Scientists have identified several rare but influential variants in a gene not previously linked to Alzheimer’s that may double the risk for the disease in people who carry the gene. The results of the study, led by researchers at Washington University in St. Louis, adds phospholipase D3 (PLD3) to a growing list of genes thought to influence the risk of developing late-onset Alzheimer’s.
The researchers used whole exome sequencing and cellular models in the study published online Dec. 11, 2013, in Nature. They found that the PLD3 gene influences the processing of amyloid precursor protein (APP), a protein that plays a role in the development of amyloid plaques, a hallmark of Alzheimer’s. The findings show that lower PLD3 expression in brains of people with Alzheimer’s is correlated with higher APP and greater amyloid protein levels.
Supported in part by NIA, the scientists analyzed DNA samples of 14 families with 4 or more members affected by late-onset Alzheimer’s, plus more than 11,000 people of European descent and 302 African Americans, to find and confirm the PLD3 gene. The samples came from the National Cell Repository for Alzheimer’s Disease , Washington University, and other institutions.
Whole exome sequencing is a complex technique that identifies changes in an individual’s DNA that cause genetic disorders. The exome is the part of the human genome that contains key DNA sequences that tell the body to make proteins necessary for proper functioning. Analysis of these sequences can help researchers identify rare genetic disorders and, in this case, search vast amounts of genetic data efficiently to find new genetic variants that increase Alzheimer’s risk compared with those who do not have the variants.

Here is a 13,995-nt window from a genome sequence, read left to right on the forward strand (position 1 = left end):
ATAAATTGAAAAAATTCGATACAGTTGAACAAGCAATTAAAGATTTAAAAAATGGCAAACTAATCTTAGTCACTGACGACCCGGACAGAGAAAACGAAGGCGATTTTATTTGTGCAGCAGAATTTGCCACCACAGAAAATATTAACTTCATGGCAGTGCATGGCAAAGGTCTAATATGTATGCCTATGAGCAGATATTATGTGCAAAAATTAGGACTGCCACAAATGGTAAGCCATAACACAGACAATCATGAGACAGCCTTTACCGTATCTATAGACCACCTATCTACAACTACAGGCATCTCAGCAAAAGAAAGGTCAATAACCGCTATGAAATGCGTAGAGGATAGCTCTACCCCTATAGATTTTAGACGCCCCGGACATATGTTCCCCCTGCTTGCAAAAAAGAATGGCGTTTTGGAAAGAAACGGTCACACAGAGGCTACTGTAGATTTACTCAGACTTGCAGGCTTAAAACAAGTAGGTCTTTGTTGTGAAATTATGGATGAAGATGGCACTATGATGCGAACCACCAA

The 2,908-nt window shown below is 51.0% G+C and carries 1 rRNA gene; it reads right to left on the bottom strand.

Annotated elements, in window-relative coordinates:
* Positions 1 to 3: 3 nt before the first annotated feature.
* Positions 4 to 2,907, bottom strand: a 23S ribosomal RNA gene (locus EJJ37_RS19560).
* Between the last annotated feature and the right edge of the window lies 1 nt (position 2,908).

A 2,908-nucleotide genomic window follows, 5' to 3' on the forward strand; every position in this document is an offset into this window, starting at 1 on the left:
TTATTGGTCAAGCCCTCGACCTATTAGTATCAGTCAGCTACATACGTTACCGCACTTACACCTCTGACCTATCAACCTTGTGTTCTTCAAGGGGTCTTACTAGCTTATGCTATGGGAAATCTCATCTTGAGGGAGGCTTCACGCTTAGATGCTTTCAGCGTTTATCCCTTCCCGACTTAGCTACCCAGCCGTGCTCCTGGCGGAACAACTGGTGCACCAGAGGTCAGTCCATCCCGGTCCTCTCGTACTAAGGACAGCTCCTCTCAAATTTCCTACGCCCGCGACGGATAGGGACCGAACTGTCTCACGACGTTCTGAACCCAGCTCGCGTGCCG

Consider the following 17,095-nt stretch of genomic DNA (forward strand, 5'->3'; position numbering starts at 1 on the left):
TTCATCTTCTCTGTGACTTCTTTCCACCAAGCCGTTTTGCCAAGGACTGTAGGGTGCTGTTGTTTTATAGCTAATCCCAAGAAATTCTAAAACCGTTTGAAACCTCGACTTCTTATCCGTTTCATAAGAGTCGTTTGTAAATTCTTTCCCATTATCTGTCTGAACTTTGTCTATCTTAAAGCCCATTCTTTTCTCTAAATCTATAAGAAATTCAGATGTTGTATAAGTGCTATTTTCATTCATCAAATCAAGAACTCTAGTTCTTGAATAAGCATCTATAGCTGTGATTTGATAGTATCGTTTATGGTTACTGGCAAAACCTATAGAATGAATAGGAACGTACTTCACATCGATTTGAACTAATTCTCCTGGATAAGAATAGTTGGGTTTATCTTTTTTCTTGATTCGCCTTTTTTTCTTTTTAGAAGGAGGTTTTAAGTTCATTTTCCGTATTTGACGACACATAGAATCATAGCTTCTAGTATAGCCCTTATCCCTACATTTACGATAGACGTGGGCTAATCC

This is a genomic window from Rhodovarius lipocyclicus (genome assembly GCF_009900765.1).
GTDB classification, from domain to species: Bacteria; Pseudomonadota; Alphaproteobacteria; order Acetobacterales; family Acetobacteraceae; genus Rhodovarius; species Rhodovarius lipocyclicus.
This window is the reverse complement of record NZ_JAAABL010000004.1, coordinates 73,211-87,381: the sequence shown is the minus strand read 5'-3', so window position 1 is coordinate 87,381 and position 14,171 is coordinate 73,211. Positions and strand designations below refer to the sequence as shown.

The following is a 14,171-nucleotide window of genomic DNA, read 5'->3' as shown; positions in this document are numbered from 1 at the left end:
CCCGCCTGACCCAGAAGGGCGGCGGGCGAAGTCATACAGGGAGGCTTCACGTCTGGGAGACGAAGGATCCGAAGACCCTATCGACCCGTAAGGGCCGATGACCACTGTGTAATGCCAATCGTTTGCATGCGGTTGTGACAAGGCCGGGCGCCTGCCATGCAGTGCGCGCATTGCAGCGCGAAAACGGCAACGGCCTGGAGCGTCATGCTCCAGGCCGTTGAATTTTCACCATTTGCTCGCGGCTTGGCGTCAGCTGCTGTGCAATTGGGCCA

The newly identified risk gene adds to growing knowledge of genetic variants thought to influence risk for and protection against late-onset Alzheimer’s disease. Results reported last fall  by an international research consortium identified 11 new genes that offer new evidence about certain biological pathways involved in the development of Alzheimer’s. Together, the findings point to possible therapeutic targets to prevent or delay the disease’s progression.
Reference: Cruchaga C, et al. Rare coding variants in the phospholipase D3 gene confer risk for Alzheimer’s disease. Nature , published online Dec. 11, 2013; DOI: 10.1038/nature12825.